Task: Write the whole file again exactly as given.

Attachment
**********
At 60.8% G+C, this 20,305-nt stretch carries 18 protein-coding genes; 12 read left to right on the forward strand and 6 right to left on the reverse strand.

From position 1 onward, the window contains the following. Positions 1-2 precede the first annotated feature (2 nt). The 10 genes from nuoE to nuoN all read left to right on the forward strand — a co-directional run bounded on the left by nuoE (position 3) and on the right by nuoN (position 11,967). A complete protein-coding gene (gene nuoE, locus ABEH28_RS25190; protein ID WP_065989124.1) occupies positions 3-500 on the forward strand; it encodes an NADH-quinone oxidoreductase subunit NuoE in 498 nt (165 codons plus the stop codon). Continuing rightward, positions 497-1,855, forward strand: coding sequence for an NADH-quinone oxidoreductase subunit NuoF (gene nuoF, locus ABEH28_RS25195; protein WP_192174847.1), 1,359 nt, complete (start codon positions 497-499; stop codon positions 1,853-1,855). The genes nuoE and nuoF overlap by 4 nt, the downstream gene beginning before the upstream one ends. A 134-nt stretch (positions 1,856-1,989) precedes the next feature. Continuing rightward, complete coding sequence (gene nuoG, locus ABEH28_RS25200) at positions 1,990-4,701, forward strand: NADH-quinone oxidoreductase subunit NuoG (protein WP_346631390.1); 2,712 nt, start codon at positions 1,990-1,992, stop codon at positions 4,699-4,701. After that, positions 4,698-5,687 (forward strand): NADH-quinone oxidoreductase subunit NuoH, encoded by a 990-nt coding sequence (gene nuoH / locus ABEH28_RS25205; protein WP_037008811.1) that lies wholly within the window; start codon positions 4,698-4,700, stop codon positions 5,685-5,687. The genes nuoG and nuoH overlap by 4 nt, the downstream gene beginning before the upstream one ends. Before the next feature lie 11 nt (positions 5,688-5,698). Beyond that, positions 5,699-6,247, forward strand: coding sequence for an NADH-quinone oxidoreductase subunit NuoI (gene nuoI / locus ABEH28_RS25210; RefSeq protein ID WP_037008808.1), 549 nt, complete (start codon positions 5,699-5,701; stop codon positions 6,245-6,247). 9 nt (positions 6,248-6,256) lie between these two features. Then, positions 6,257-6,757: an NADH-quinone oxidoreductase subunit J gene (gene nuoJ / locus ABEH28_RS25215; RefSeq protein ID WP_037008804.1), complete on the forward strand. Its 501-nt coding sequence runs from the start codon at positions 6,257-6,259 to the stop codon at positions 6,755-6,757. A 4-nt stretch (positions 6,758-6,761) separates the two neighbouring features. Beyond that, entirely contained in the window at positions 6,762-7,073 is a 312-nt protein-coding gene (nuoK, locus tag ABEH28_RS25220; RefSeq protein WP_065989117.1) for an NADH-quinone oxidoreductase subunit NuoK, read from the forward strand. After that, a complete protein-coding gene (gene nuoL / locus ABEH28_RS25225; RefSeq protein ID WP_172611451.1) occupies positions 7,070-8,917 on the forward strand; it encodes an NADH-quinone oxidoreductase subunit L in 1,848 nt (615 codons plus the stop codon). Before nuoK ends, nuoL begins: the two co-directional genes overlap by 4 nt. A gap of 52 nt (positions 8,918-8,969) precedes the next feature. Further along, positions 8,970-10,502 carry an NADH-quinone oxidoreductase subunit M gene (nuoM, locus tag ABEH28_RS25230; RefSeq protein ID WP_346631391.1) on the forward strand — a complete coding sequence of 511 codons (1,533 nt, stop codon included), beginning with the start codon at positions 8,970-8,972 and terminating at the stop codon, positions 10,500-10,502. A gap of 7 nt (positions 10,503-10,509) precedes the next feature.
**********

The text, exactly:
At 60.8% G+C, this 20,305-nt stretch carries 18 protein-coding genes; 12 read left to right on the forward strand and 6 right to left on the reverse strand.

From position 1 onward, the window contains the following. Positions 1-2 precede the first annotated feature (2 nt). The 10 genes from nuoE to nuoN all read left to right on the forward strand — a co-directional run bounded on the left by nuoE (position 3) and on the right by nuoN (position 11,967). A complete protein-coding gene (gene nuoE, locus ABEH28_RS25190; protein ID WP_065989124.1) occupies positions 3-500 on the forward strand; it encodes an NADH-quinone oxidoreductase subunit NuoE in 498 nt (165 codons plus the stop codon). Continuing rightward, positions 497-1,855, forward strand: coding sequence for an NADH-quinone oxidoreductase subunit NuoF (gene nuoF, locus ABEH28_RS25195; protein WP_192174847.1), 1,359 nt, complete (start codon positions 497-499; stop codon positions 1,853-1,855). The genes nuoE and nuoF overlap by 4 nt, the downstream gene beginning before the upstream one ends. A 134-nt stretch (positions 1,856-1,989) precedes the next feature. Continuing rightward, complete coding sequence (gene nuoG, locus ABEH28_RS25200) at positions 1,990-4,701, forward strand: NADH-quinone oxidoreductase subunit NuoG (protein WP_346631390.1); 2,712 nt, start codon at positions 1,990-1,992, stop codon at positions 4,699-4,701. After that, positions 4,698-5,687 (forward strand): NADH-quinone oxidoreductase subunit NuoH, encoded by a 990-nt coding sequence (gene nuoH / locus ABEH28_RS25205; protein WP_037008811.1) that lies wholly within the window; start codon positions 4,698-4,700, stop codon positions 5,685-5,687. The genes nuoG and nuoH overlap by 4 nt, the downstream gene beginning before the upstream one ends. Before the next feature lie 11 nt (positions 5,688-5,698). Beyond that, positions 5,699-6,247, forward strand: coding sequence for an NADH-quinone oxidoreductase subunit NuoI (gene nuoI / locus ABEH28_RS25210; RefSeq protein ID WP_037008808.1), 549 nt, complete (start codon positions 5,699-5,701; stop codon positions 6,245-6,247). 9 nt (positions 6,248-6,256) lie between these two features. Then, positions 6,257-6,757: an NADH-quinone oxidoreductase subunit J gene (gene nuoJ / locus ABEH28_RS25215; RefSeq protein ID WP_037008804.1), complete on the forward strand. Its 501-nt coding sequence runs from the start codon at positions 6,257-6,259 to the stop codon at positions 6,755-6,757. A 4-nt stretch (positions 6,758-6,761) separates the two neighbouring features. Beyond that, entirely contained in the window at positions 6,762-7,073 is a 312-nt protein-coding gene (nuoK, locus tag ABEH28_RS25220; RefSeq protein WP_065989117.1) for an NADH-quinone oxidoreductase subunit NuoK, read from the forward strand. After that, a complete protein-coding gene (gene nuoL / locus ABEH28_RS25225; RefSeq protein ID WP_172611451.1) occupies positions 7,070-8,917 on the forward strand; it encodes an NADH-quinone oxidoreductase subunit L in 1,848 nt (615 codons plus the stop codon). Before nuoK ends, nuoL begins: the two co-directional genes overlap by 4 nt. A gap of 52 nt (positions 8,918-8,969) precedes the next feature. Further along, positions 8,970-10,502 carry an NADH-quinone oxidoreductase subunit M gene (nuoM, locus tag ABEH28_RS25230; RefSeq protein ID WP_346631391.1) on the forward strand — a complete coding sequence of 511 codons (1,533 nt, stop codon included), beginning with the start codon at positions 8,970-8,972 and terminating at the stop codon, positions 10,500-10,502. A gap of 7 nt (positions 10,503-10,509) precedes the next feature.